Film Festivals and the Future of Streaming
When was the last time your film was screened at a festival? When was the last time you attended a film festival?
It’s very tough getting selected for a choice festival slot, but many of the leading festivals are taking advantage of video streaming to promote themselves as well as films they present. Festival streaming provides indie makers an opportunity to jump into distribution and make back some needed revenue. In addition, it allows audiences a way to check out some of the hot new festival hits.
Last year, Sundance offered nine short films for streaming and has also made available 23 past Sundance Grand Jury Prize winners in partnership with the distributor New Video through YouTube, Netflix, iTunes, Amazon, Hulu and SundanceNOW.
Shortly after last year’s Tribeca Film Festival, the fest streamed for free a handful of feature and short films, including four features premiered at the event; it also runs a parallel Tribeca Online Festival. Under its own distribution umbrella, Tribeca Film, it is working with the major cable VOD providers as well as iTunes, Amazon Watch Instantly, VUDU, Xbox, Google Play and YouTube.
This week’s Toronto International Film Festival is pushing the streaming model in a different direction. It’s formed a partnership with the streaming company Vimeo, essentially offering films which world premiere at TIFF a self-distribution platform. Vimeo is sweetening the deal by offering filmmakers a $10,000 advance for a 30-day exclusive performance rights to run the film at Vimeo on Demand or until the advance is recouped (whichever comes first). While makers can determine if their release will use a VOD rental or purchase model and which geographical markets have access, Vimeo requires that the price for either release model must be above $4.99. (The company has committed $1.5 million to cover the guarantees.)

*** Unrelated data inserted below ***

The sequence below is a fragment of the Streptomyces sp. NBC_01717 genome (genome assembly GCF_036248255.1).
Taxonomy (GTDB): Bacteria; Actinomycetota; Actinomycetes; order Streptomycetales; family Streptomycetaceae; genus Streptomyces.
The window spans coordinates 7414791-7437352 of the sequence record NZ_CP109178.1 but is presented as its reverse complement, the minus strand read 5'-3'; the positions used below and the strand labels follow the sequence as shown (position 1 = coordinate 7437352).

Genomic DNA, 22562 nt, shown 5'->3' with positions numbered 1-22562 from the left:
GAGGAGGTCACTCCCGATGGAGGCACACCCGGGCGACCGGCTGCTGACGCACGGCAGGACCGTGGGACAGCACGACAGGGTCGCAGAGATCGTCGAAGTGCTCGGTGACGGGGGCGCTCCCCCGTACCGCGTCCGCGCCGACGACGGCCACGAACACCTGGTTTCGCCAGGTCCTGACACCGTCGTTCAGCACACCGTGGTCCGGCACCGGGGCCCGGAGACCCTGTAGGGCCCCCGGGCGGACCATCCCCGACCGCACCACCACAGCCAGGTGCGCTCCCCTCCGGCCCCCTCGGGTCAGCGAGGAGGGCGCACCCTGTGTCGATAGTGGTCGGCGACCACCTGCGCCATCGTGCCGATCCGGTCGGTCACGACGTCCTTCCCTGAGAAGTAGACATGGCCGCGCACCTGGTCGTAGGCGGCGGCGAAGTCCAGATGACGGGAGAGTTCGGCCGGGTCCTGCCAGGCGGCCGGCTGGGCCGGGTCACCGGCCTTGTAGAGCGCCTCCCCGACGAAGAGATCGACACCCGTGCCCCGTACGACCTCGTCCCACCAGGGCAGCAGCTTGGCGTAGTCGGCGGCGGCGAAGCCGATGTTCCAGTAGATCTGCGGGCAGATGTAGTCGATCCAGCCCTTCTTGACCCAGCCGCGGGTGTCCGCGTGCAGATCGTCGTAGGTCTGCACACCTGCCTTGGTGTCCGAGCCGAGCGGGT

Vimeo’s play at Toronto ups the ante following its successful release of Neil Labute’s Some Girl(s), which premiered at the 2013 SXSW Film Festival. A few months after its Austin debut, the film was commercially released on a simultaneous “day-and-date” launch in select theaters in New York and Los Angeles as well as through Vimeo On Demand.
In its analysis of the Vimeo-Toronto deal, The Wall Street Journal provided the most insight assessment. “Filmmakers get a 90% cut of revenue, after transaction costs, compared with 70% on iTunes or about 50% with a cable operator,” it reported.
For makers, it’s great to get your work premiered at a festival and to take advantage of the potential streaming distribution options now emerging. But as with all deals, watch the money.
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David Rosen is a writer and business-development consultant. He is author of the indie classic Off-Hollywood: The Making & Marketing of Independent Films (Grove), originally commissioned by the Sundance Institute and the Independent Feature Project. He can be reached at firstname.lastname@example.org. For more information, check out